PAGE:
TELLURIDE, Colo. - With his long, graying beard and hair, a brightly knitted cap on his head, Art Goodtimes stands out in any crowd. He calls himself a paleohippie, the prefix indicating ancient or prehistoric. A native of San Francisco, the son of a postal carrier, he attended a Jesuit seminary before making his way into the broader world, ending up in Telluride 30 years ago.
Goodtimes - his given name was Arturo Bontempi - cannot easily be typecast. He regularly and unashamedly attends the Rainbow Family of Living Light festivals held each summer in some mountain meadow in the West. Just as reliably, he can be seen at conferences hither and thither across Colorado and elsewhere in the West, intently listening while his hands busily hook rugs. Whether the performers on stage are poets or politicians seems to matter not at all.
He's a politician himself, a three-term commissioner in San Miguel County. Telluride itself is resolutely Democratic, although Goodtimes formally affiliated with the Green Party. His politics, however, are strictly pragmatic. After all, he maintains his home 30 miles west of Telluride in conservative Norwood, a ranching centre.
But what is most memorable about Goodtimes is neither his profile nor his politics. Rather, it's his voice. His voice booms. Indoors, it fills up every corner of a large room. Outdoors, it can echo across valleys. If you heard the voice first, before seeing the individual, you'd be absolutely sure that some kind of Paul Bunyan figure was the source of the timbre. Making this all the more remarkable is that Goodtimes, if barrel-chested, is barely 5-foot-6.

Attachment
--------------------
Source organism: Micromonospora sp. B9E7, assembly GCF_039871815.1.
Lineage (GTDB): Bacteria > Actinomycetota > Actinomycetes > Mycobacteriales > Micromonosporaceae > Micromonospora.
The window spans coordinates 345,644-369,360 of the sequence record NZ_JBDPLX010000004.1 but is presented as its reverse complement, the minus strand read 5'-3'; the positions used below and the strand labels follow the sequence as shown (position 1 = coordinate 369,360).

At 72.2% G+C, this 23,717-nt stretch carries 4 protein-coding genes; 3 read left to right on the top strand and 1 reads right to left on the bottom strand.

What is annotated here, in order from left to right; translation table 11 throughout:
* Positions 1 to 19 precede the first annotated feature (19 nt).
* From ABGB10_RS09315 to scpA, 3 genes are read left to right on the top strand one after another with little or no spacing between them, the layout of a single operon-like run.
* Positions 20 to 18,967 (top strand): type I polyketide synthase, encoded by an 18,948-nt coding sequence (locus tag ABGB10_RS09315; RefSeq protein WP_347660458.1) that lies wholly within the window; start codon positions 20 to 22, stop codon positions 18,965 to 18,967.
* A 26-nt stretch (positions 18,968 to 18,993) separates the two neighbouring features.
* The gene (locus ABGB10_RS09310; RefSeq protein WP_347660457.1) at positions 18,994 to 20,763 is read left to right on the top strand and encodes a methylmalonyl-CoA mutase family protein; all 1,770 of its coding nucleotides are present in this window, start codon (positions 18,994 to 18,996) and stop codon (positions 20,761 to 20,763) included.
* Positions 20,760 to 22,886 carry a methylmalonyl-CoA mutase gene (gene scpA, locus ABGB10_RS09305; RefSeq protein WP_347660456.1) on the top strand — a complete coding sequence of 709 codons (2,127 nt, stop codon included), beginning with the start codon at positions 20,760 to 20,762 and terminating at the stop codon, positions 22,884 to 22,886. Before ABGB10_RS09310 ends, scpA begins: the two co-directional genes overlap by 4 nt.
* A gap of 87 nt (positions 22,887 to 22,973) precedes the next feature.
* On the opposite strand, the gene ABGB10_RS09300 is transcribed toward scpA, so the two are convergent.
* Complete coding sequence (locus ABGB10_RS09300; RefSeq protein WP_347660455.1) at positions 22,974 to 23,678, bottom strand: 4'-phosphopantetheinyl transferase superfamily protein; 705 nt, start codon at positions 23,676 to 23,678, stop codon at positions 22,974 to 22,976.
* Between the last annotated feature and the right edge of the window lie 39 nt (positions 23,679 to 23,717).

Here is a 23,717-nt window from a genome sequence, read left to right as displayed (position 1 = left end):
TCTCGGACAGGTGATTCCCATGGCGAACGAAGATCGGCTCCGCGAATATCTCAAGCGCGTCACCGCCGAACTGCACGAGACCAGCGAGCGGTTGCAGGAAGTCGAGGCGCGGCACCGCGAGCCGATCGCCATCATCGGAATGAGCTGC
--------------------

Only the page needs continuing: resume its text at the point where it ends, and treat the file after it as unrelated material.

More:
Writing in his weekly column in The Telluride Watch , Goodtimes discloses that he is also unusual in another respect: he never skied in his first three decades in Telluride. It was, he explains, a matter of money and time.
However, he made sure his kids learned to ski. And now his youngest son, Gorio, has insisted he learn to ski, too. Goodtimes, with a re-election under his belt last November, gamely agreed, bought a six-day ski pass and consented to be schooled by his son.
"He liked the role reverse," writes Goodtimes. "And he was a good teacher. Not telling me too much. Letting me find out for myself things like balance and speed and how to stop while standing on two boards racing down a slippery slope... Truth is, I loved it."
Next year? Yes, another six-day pass, confirms Goodtimes. "After 30 years living in San Miguel County, I finally feel like a native. I can run a chainsaw and make turns."